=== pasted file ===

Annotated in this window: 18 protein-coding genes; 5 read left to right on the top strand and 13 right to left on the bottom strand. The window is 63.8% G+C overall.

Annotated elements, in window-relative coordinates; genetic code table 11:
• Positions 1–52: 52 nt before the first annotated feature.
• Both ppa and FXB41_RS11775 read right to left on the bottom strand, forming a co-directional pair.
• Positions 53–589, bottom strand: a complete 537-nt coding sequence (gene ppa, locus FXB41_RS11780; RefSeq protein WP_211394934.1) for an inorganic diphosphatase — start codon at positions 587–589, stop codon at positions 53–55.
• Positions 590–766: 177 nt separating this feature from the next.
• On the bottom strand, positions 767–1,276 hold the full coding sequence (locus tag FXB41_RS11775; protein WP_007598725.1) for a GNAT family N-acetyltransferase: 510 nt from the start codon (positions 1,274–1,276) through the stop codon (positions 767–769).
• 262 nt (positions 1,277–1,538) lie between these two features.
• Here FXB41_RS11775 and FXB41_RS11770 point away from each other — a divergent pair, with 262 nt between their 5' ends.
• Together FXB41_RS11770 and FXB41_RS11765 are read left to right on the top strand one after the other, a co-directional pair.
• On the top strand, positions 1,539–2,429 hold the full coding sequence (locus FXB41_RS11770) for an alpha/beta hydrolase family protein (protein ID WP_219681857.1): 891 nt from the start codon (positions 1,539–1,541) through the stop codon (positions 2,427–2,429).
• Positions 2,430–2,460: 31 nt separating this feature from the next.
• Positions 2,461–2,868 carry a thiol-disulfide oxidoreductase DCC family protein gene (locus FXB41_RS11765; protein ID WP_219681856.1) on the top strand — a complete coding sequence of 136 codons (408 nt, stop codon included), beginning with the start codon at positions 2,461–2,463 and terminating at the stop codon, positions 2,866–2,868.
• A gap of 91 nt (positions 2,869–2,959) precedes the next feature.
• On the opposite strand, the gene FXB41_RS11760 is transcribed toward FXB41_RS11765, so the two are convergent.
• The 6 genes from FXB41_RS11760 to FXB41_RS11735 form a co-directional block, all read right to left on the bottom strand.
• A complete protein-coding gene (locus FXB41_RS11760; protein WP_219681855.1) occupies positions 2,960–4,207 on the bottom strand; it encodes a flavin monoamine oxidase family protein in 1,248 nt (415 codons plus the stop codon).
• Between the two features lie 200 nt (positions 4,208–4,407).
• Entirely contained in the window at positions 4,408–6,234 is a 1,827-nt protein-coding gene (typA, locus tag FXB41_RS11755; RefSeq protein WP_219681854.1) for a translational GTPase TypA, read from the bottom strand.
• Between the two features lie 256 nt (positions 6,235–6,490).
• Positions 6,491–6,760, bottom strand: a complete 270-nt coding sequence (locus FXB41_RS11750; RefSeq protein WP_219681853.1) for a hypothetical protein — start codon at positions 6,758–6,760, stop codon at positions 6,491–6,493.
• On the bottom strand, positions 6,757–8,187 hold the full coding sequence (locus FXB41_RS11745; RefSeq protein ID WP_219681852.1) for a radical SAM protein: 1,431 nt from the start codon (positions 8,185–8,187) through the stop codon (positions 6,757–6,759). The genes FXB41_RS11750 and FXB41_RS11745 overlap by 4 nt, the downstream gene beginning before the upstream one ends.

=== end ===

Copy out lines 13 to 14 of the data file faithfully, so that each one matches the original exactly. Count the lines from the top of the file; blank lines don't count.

• Positions 2,461–2,868 carry a thiol-disulfide oxidoreductase DCC family protein gene (locus FXB41_RS11765; protein ID WP_219681856.1) on the top strand — a complete coding sequence of 136 codons (408 nt, stop codon included), beginning with the start codon at positions 2,461–2,463 and terminating at the stop codon, positions 2,866–2,868.
• A gap of 91 nt (positions 2,869–2,959) precedes the next feature.